Speaker questions high-speed rails
Published 7:59 pm Wednesday, August 31, 2011
By NEAL WAGNER / City Editor
Several limitations are preventing America from utilizing high-speed rails as a viable public transportation option, a longtime railroad businessman said as he addressed the Greater Shelby Chamber of Commerce Aug. 31.
During the chamber’s August luncheon, Shane Boatright, president and chief executive officer of Birmingham-based Boatright Companies, told the group high-speed railroads would present several cost and safety concerns.
Boatright Companies owns several railroad-oriented entities throughout the United States.
“The issue at hand today, as the population grows, is high-speed rail. I have three concerns about high-speed rails that I call the three Cs: Cost, crossings and curves,” Boatright said, noting most high-speed trains travel between 120-150 miles per hour.
Most freight trains travel between 60-70 miles per hour, he said.
Boatright said it currently costs about $1 million to lay a mile of railroad tracks, and said liability insurance costs for a high-speed railroad is significant.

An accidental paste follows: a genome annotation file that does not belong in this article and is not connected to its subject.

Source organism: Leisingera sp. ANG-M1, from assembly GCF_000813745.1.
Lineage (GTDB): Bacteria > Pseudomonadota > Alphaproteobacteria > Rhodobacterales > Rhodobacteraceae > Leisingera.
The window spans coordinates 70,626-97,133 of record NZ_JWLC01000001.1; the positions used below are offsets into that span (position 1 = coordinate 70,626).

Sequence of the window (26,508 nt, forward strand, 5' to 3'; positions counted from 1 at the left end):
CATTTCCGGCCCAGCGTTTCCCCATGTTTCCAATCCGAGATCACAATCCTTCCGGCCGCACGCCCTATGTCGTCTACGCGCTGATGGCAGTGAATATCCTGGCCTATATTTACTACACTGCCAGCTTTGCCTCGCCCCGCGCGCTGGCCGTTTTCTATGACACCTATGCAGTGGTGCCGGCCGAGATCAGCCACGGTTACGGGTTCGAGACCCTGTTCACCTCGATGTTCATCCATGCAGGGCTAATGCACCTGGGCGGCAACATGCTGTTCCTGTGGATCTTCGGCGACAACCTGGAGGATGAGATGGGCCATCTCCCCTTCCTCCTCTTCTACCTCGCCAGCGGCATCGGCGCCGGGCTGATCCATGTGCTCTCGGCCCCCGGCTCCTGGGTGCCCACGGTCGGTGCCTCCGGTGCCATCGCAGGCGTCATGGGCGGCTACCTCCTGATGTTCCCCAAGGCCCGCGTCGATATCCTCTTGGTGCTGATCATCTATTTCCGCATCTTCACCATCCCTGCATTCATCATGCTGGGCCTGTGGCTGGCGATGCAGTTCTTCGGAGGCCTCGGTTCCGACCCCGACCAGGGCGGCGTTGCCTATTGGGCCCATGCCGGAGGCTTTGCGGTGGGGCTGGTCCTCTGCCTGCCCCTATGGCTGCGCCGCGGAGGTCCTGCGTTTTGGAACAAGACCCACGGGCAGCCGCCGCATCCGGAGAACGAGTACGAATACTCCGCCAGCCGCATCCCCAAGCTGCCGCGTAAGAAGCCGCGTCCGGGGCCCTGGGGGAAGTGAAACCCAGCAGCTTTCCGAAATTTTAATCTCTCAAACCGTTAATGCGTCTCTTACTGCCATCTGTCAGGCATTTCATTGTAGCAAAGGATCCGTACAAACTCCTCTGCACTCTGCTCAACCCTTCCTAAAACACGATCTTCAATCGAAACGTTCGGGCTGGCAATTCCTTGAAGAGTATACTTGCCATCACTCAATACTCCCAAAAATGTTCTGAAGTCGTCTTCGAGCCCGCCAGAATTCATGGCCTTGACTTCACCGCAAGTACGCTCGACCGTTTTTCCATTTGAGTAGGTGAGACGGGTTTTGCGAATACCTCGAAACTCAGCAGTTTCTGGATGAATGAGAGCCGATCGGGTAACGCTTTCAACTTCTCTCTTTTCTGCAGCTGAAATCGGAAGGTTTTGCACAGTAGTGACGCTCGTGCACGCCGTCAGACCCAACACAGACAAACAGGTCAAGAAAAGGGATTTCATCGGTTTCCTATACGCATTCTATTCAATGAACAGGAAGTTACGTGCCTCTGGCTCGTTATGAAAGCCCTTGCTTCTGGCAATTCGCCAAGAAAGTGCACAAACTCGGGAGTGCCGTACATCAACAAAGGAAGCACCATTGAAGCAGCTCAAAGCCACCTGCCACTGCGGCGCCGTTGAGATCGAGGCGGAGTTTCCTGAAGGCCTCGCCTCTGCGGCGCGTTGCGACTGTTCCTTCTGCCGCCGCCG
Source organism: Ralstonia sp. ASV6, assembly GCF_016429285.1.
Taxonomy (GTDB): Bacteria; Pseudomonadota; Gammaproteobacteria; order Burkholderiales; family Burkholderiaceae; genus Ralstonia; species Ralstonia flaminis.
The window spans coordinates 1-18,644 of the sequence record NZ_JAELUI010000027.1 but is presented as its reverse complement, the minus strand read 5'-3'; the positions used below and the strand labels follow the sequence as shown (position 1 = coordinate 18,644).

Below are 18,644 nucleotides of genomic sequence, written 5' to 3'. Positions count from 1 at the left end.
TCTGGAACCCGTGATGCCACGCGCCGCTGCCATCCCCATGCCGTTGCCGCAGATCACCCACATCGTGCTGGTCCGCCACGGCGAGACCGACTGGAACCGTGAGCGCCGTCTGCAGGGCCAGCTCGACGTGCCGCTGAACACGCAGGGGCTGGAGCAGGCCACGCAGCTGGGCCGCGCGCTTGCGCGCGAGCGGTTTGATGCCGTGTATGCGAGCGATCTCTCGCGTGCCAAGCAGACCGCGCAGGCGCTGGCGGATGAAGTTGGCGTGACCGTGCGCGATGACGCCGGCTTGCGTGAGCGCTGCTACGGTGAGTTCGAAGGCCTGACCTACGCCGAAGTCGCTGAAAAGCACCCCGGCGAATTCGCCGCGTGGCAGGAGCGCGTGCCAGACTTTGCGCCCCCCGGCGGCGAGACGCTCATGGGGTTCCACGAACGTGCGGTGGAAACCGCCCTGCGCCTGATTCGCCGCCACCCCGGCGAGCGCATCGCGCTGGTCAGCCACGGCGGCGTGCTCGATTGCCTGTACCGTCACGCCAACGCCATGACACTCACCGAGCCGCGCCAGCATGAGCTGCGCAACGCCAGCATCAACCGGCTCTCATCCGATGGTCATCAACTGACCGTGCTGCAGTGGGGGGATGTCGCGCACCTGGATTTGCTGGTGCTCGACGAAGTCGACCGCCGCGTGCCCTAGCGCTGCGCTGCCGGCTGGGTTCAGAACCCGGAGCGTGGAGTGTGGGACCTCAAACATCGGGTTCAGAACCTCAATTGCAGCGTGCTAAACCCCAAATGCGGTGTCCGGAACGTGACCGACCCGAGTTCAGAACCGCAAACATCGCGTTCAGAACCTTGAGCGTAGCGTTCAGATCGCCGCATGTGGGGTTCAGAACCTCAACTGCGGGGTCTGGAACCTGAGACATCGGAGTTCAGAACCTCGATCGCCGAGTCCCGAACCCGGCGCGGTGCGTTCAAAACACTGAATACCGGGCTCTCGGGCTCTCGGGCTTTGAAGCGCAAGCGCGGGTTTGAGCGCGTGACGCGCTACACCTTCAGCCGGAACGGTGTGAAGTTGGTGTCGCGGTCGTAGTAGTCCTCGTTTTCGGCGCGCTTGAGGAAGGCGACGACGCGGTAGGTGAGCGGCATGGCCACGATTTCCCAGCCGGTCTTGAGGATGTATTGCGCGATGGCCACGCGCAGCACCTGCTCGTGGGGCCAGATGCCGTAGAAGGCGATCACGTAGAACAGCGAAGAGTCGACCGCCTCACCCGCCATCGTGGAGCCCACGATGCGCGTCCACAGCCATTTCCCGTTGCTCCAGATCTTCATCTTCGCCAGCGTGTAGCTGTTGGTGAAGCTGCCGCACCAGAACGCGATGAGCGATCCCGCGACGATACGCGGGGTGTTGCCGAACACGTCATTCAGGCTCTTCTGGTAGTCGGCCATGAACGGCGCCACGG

“The liability insurance is high. When a train is going 150 miles per hour and it derails, people are going to die,” Boatright said. “With the recession the country is in, it’s been kind of a quiet topic lately.”
Boatright also said high-speed trains would require curves on many existing railroad tracks to be reworked to handle the increased speed.
“Rails are designed to be as straight as possible from point A to point B, but there are curves,” he said. “To go 150 miles per hour, you would have to increase the elevation of those curves by 4 or 5 inches.”
Because high-speed trains shoot through railroad crossings much quicker than freight trains, Boatright also said they could present a safety issue, especially in highly populated areas such as Birmingham.
“If you have been to Europe and ridden their trains, you are in the countryside. They did the best they could to keep the public out of harm’s way. Safety is one thing that concerns me the most,” Boatright said, noting a high-speed train comes to a crossing with less notice than a freight train.
Boatright also said a city such as Birmingham would have to install a public transit system to support a high-speed railroad terminal.
“If a high-speed train comes from Atlanta to Birmingham and 500 people get off the train, how are you going to move those people from the depot to where they want to go?” Boatright said. “We’ve got a lot of work to do.
“The population is going to keep growing, and we are going to have to come up with something to move people,” Boatright said. “What’s the answer? I don’t know.”